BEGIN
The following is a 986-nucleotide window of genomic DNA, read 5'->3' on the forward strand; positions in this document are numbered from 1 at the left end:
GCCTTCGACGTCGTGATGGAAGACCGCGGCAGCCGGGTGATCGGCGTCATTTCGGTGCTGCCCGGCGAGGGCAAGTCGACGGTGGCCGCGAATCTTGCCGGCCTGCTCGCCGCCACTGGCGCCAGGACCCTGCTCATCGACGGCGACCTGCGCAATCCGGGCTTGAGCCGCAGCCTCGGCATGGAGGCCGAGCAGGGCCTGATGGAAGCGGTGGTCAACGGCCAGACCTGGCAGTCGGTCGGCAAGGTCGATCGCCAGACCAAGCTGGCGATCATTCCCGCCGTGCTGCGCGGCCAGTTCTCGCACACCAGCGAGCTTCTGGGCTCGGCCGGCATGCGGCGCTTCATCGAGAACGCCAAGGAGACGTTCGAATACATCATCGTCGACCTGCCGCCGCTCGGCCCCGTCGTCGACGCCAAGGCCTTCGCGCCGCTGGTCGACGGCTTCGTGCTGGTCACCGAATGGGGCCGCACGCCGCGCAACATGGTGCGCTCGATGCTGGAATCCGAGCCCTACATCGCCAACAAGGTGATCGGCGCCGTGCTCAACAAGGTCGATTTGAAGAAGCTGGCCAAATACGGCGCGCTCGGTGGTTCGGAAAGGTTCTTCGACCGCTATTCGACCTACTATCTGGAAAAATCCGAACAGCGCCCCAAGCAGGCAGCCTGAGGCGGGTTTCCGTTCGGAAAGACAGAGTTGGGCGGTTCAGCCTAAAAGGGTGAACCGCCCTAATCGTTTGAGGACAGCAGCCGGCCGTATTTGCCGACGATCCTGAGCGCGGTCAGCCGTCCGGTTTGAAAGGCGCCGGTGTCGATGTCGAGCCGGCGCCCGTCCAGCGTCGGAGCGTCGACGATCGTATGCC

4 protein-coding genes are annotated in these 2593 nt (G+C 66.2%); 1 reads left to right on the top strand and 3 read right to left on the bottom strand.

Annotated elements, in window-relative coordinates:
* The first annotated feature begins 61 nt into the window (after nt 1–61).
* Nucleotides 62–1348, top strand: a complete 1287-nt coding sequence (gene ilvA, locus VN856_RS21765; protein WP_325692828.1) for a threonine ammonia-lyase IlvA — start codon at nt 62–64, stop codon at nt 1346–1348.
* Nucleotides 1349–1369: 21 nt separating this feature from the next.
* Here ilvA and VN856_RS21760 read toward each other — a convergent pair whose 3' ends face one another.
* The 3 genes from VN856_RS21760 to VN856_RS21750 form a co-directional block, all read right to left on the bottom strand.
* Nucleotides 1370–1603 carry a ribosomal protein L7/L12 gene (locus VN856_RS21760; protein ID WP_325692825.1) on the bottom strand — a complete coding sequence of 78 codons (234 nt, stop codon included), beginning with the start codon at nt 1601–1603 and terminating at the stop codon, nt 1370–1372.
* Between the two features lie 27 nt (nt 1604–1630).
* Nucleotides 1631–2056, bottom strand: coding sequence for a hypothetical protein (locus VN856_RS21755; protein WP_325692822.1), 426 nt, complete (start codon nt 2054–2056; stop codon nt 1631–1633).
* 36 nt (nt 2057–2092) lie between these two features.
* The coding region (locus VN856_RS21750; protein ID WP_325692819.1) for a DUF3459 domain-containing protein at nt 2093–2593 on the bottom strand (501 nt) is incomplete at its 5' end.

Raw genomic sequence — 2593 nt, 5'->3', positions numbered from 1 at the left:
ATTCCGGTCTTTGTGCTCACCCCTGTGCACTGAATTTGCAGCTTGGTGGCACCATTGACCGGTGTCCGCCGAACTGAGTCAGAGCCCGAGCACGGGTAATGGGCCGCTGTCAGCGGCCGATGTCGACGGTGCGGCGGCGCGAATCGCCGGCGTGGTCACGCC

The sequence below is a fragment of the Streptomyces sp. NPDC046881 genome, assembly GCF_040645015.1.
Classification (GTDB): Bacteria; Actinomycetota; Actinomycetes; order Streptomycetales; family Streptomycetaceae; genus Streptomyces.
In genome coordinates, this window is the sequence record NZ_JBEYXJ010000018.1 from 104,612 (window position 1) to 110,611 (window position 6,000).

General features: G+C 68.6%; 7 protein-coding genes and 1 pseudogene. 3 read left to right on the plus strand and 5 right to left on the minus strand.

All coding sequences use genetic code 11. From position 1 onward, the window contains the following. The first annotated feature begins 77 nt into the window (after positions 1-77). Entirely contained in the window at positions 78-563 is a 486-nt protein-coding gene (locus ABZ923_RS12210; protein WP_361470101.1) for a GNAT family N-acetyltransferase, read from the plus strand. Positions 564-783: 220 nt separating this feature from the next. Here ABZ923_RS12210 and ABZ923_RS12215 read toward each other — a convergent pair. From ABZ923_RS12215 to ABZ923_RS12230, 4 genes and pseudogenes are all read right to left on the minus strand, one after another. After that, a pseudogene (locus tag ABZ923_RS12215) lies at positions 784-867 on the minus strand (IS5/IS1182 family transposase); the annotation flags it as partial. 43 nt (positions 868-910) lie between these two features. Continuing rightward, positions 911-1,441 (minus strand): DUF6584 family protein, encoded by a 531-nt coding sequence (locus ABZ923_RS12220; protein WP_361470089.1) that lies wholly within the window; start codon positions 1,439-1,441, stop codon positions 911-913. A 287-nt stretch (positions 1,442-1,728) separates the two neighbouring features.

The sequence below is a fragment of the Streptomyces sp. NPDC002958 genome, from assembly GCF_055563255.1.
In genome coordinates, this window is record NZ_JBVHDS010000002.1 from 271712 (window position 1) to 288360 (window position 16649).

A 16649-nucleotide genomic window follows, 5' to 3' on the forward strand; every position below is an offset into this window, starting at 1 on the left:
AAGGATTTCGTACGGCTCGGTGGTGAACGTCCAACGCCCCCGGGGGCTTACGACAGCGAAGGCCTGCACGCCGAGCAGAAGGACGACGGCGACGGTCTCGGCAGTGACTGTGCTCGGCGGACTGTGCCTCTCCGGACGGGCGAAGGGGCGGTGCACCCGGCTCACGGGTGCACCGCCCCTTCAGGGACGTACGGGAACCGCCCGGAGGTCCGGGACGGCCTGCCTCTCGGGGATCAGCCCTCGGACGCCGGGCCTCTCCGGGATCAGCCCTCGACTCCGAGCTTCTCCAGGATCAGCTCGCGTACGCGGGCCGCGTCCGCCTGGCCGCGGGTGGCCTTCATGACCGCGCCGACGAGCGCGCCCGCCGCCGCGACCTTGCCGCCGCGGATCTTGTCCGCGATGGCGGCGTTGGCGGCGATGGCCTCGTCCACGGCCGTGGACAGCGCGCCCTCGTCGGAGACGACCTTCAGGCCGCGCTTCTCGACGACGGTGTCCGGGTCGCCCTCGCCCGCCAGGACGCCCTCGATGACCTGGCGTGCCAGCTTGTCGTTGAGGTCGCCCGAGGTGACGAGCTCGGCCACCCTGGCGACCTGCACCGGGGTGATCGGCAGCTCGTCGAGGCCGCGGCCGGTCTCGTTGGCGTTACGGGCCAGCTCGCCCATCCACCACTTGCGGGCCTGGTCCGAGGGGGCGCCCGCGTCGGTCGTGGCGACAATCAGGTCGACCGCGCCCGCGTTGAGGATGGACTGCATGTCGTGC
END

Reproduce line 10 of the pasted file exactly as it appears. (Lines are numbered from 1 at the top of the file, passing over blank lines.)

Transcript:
* Nucleotides 1370–1603 carry a ribosomal protein L7/L12 gene (locus VN856_RS21760; protein ID WP_325692825.1) on the bottom strand — a complete coding sequence of 78 codons (234 nt, stop codon included), beginning with the start codon at nt 1601–1603 and terminating at the stop codon, nt 1370–1372.